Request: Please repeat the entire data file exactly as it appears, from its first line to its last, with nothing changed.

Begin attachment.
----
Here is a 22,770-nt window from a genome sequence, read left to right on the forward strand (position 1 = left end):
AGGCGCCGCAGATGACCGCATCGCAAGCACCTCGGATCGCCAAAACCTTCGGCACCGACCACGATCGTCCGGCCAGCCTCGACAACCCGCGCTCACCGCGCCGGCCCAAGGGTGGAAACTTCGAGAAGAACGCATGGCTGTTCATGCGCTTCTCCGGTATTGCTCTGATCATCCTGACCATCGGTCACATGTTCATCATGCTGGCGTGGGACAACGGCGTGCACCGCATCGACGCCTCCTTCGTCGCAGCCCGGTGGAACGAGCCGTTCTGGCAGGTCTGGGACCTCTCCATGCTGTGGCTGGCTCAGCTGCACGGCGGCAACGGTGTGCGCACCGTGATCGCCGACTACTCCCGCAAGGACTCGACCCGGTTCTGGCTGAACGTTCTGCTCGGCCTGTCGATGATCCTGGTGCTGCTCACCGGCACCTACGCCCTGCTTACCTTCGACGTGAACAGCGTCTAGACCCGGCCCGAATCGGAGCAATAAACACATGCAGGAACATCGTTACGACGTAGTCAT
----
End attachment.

Here is a 22,770-nt window from a genome sequence, read left to right on the forward strand (position 1 = left end):
AGGCGCCGCAGATGACCGCATCGCAAGCACCTCGGATCGCCAAAACCTTCGGCACCGACCACGATCGTCCGGCCAGCCTCGACAACCCGCGCTCACCGCGCCGGCCCAAGGGTGGAAACTTCGAGAAGAACGCATGGCTGTTCATGCGCTTCTCCGGTATTGCTCTGATCATCCTGACCATCGGTCACATGTTCATCATGCTGGCGTGGGACAACGGCGTGCACCGCATCGACGCCTCCTTCGTCGCAGCCCGGTGGAACGAGCCGTTCTGGCAGGTCTGGGACCTCTCCATGCTGTGGCTGGCTCAGCTGCACGGCGGCAACGGTGTGCGCACCGTGATCGCCGACTACTCCCGCAAGGACTCGACCCGGTTCTGGCTGAACGTTCTGCTCGGCCTGTCGATGATCCTGGTGCTGCTCACCGGCACCTACGCCCTGCTTACCTTCGACGTGAACAGCGTCTAGACCCGGCCCGAATCGGAGCAATAAACACATGCAGGAACATCGTTACGACGTAGTCAT